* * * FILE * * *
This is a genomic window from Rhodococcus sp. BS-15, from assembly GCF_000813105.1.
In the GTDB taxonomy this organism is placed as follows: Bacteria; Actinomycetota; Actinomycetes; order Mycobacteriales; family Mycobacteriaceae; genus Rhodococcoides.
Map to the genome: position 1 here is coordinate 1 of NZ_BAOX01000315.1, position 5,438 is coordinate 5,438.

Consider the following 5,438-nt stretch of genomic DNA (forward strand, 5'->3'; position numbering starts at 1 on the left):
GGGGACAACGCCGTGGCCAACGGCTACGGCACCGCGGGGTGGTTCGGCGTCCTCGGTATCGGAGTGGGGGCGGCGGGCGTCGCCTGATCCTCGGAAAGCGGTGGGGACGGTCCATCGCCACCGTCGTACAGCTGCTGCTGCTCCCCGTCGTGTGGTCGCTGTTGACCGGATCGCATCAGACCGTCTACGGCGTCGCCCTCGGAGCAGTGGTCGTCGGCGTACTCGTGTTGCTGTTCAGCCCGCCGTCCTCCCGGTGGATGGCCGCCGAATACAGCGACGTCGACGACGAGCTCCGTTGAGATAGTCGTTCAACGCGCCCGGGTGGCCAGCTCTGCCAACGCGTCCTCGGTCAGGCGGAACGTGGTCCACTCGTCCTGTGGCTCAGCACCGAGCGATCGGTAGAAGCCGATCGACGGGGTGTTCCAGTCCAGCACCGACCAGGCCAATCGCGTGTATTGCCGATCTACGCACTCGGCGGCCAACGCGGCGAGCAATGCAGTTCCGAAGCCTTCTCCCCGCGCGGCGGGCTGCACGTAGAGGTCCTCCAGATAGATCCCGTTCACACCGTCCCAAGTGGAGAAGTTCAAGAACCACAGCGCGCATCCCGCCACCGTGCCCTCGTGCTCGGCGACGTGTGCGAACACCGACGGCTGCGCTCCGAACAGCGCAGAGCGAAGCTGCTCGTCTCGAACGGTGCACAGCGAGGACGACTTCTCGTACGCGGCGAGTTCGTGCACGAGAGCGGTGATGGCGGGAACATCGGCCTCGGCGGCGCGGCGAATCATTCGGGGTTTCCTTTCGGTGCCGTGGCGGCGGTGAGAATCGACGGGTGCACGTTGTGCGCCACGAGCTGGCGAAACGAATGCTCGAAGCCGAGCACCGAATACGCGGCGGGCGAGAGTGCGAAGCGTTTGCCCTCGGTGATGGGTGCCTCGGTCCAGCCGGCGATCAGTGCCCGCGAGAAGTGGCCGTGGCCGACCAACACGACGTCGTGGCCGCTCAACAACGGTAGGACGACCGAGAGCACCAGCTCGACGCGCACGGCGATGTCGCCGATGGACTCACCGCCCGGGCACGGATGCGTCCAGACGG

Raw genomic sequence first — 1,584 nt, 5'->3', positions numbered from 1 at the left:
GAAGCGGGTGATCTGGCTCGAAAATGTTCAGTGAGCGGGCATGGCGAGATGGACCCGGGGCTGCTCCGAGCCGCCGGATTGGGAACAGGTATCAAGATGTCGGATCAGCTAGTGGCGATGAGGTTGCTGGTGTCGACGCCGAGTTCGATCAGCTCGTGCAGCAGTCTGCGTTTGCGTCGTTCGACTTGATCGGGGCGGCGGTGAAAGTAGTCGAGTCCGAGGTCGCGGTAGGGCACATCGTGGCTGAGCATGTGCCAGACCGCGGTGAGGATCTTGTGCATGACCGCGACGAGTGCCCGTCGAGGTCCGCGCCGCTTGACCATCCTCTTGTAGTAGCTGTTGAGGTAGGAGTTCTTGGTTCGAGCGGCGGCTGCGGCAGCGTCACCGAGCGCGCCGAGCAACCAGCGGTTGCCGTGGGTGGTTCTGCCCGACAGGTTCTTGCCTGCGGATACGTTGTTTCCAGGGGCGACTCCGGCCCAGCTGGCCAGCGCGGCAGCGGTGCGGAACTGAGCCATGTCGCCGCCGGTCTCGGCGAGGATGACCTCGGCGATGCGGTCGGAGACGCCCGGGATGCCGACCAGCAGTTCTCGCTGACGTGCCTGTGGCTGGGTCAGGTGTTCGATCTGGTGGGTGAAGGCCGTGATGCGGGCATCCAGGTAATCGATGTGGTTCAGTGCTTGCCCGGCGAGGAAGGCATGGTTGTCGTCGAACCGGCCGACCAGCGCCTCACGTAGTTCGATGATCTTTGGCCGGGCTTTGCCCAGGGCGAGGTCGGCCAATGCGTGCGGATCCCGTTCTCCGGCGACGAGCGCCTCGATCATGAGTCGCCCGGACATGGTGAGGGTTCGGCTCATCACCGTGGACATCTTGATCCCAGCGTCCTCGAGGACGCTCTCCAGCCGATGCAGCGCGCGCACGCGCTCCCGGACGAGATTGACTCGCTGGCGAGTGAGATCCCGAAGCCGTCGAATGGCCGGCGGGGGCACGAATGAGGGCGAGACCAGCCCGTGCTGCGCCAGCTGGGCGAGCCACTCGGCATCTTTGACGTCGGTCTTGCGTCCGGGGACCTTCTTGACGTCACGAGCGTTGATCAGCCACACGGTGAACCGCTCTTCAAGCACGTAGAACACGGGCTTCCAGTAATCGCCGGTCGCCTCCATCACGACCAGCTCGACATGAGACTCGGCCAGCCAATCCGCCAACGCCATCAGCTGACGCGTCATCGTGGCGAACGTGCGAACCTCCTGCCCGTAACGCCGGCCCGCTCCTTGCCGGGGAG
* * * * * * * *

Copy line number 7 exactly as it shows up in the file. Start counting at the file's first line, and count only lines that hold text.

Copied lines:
GAAGCGGGTGATCTGGCTCGAAAATGTTCAGTGAGCGGGCATGGCGAGATGGACCCGGGGCTGCTCCGAGCCGCCGGATTGGGAACAGGTATCAAGATGTCGGATCAGCTAGTGGCGATGAGGTTGCTGGTGTCGACGCCGAGTTCGATCAGCTCGTGCAGCAGTCTGCGTTTGCGTCGTTCGACTTGATCGGGGCGGCGGTGAAAGTAGTCGAGTCCGAGGTCGCGGTAGGGCACATCGTGGCTGAGCATGTGCCAGACCGCGGTGAGGATCTTGTGCATGACCGCGACGAGTGCCCGTCGAGGTCCGCGCCGCTTGACCATCCTCTTGTAGTAGCTGTTGAGGTAGGAGTTCTTGGTTCGAGCGGCGGCTGCGGCAGCGTCACCGAGCGCGCCGAGCAACCAGCGGTTGCCGTGGGTGGTTCTGCCCGACAGGTTCTTGCCTGCGGATACGTTGTTTCCAGGGGCGACTCCGGCCCAGCTGGCCAGCGCGGCAGCGGTGCGGAACTGAGCCATGTCGCCGCCGGTCTCGGCGAGGATGACCTCGGCGATGCGGTCGGAGACGCCCGGGATGCCGACCAGCAGTTCTCGCTGACGTGCCTGTGGCTGGGTCAGGTGTTCGATCTGGTGGGTGAAGGCCGTGATGCGGGCATCCAGGTAATCGATGTGGTTCAGTGCTTGCCCGGCGAGGAAGGCATGGTTGTCGTCGAACCGGCCGACCAGCGCCTCACGTAGTTCGATGATCTTTGGCCGGGCTTTGCCCAGGGCGAGGTCGGCCAATGCGTGCGGATCCCGTTCTCCGGCGACGAGCGCCTCGATCATGAGTCGCCCGGACATGGTGAGGGTTCGGCTCATCACCGTGGACATCTTGATCCCAGCGTCCTCGAGGACGCTCTCCAGCCGATGCAGCGCGCGCACGCGCTCCCGGACGAGATTGACTCGCTGGCGAGTGAGATCCCGAAGCCGTCGAATGGCCGGCGGGGGCACGAATGAGGGCGAGACCAGCCCGTGCTGCGCCAGCTGGGCGAGCCACTCGGCATCTTTGACGTCGGTCTTGCGTCCGGGGACCTTCTTGACGTCACGAGCGTTGATCAGCCACACGGTGAACCGCTCTTCAAGCACGTAGAACACGGGCTTCCAGTAATCGCCGGTCGCCTCCATCACGACCAGCTCGACATGAGACTCGGCCAGCCAATCCGCCAACGCCATCAGCTGACGCGTCATCGTGGCGAACGTGCGAACCTCCTGCCCGTAACGCCGGCCCGCTCCTTGCCGGGGAG